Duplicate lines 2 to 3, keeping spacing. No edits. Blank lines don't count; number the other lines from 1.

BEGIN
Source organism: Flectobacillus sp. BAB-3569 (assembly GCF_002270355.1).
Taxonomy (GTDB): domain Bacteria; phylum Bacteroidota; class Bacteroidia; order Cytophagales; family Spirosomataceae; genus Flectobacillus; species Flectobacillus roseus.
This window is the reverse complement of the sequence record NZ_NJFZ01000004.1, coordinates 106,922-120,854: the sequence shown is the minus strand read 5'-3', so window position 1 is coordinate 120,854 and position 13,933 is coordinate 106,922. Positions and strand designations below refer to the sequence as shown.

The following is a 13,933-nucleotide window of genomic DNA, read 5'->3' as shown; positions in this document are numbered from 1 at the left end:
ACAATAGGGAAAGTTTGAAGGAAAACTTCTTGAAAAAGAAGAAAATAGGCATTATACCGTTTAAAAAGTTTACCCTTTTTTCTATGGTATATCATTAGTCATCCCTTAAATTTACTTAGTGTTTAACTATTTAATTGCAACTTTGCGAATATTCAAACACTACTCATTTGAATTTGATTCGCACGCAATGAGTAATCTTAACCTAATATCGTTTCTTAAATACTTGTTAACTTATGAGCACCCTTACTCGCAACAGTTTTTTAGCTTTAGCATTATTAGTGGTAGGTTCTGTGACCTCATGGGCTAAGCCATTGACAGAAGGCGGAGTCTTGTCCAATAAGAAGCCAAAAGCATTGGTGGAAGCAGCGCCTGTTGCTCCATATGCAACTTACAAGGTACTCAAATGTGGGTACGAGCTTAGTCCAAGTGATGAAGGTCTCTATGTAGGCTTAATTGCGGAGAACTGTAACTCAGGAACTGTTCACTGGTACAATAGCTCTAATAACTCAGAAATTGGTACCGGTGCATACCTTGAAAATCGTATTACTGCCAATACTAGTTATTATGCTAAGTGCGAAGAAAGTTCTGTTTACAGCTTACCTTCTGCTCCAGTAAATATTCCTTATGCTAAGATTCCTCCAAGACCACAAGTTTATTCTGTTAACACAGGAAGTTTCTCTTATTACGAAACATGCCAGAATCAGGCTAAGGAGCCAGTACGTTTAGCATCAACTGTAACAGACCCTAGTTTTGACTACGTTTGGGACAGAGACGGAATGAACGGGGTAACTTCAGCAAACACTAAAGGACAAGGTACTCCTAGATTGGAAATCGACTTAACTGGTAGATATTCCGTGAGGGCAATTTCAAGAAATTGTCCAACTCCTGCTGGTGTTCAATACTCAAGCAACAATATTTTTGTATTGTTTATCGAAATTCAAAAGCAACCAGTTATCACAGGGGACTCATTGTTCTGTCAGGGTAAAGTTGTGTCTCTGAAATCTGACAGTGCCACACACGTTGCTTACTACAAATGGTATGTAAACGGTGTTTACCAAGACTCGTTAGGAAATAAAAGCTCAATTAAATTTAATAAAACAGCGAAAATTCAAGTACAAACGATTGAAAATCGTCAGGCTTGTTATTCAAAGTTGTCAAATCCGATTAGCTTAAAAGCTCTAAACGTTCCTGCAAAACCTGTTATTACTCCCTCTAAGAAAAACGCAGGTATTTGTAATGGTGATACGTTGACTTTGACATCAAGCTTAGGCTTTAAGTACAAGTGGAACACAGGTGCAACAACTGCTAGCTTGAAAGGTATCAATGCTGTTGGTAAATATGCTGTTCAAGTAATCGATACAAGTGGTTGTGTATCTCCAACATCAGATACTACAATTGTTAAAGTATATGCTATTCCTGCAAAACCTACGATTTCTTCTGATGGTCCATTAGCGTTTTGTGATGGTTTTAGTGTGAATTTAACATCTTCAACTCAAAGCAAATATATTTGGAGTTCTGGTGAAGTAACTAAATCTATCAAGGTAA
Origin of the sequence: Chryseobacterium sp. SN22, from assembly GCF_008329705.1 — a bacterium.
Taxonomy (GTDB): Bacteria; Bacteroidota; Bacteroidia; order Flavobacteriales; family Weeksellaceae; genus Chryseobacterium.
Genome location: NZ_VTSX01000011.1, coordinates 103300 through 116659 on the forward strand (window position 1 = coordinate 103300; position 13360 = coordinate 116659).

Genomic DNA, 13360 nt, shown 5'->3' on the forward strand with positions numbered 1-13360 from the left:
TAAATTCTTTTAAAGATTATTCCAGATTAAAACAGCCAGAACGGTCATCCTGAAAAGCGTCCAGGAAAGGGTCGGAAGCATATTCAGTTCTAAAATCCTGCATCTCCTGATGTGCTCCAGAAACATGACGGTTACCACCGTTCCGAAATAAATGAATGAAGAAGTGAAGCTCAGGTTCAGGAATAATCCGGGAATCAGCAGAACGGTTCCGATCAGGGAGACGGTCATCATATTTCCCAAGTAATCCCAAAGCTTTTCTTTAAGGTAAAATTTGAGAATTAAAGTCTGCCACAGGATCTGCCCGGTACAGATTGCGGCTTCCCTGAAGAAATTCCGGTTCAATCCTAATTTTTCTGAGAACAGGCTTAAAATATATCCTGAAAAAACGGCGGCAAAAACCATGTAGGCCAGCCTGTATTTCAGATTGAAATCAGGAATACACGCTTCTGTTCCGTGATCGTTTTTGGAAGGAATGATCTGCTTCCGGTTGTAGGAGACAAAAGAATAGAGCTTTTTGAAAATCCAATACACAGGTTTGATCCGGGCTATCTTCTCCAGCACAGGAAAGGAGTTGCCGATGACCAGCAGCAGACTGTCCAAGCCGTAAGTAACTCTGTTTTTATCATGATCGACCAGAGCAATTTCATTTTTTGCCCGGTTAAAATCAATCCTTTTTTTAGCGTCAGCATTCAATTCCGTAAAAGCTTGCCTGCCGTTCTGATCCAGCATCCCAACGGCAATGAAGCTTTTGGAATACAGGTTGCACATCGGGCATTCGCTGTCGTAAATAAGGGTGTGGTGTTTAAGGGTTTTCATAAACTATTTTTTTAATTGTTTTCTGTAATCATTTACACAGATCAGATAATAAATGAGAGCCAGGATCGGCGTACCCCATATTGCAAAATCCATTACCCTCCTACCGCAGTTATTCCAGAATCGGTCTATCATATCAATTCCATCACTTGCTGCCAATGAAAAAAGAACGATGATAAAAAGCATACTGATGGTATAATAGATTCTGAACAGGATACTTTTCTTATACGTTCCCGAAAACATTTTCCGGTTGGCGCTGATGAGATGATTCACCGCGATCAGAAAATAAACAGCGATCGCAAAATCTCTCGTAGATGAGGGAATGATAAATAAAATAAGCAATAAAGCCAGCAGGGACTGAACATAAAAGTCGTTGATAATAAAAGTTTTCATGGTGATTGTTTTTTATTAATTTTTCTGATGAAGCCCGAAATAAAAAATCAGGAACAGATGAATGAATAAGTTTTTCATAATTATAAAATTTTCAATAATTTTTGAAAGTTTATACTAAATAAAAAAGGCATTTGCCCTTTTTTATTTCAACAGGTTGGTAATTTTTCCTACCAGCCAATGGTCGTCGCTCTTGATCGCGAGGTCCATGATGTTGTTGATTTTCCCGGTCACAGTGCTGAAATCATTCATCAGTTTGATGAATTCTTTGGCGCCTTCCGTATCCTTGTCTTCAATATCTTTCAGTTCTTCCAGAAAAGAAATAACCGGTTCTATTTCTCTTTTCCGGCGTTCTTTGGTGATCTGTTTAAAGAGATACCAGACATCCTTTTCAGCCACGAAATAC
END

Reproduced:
Taxonomy (GTDB): domain Bacteria; phylum Bacteroidota; class Bacteroidia; order Cytophagales; family Spirosomataceae; genus Flectobacillus; species Flectobacillus roseus.
This window is the reverse complement of the sequence record NZ_NJFZ01000004.1, coordinates 106,922-120,854: the sequence shown is the minus strand read 5'-3', so window position 1 is coordinate 120,854 and position 13,933 is coordinate 106,922. Positions and strand designations below refer to the sequence as shown.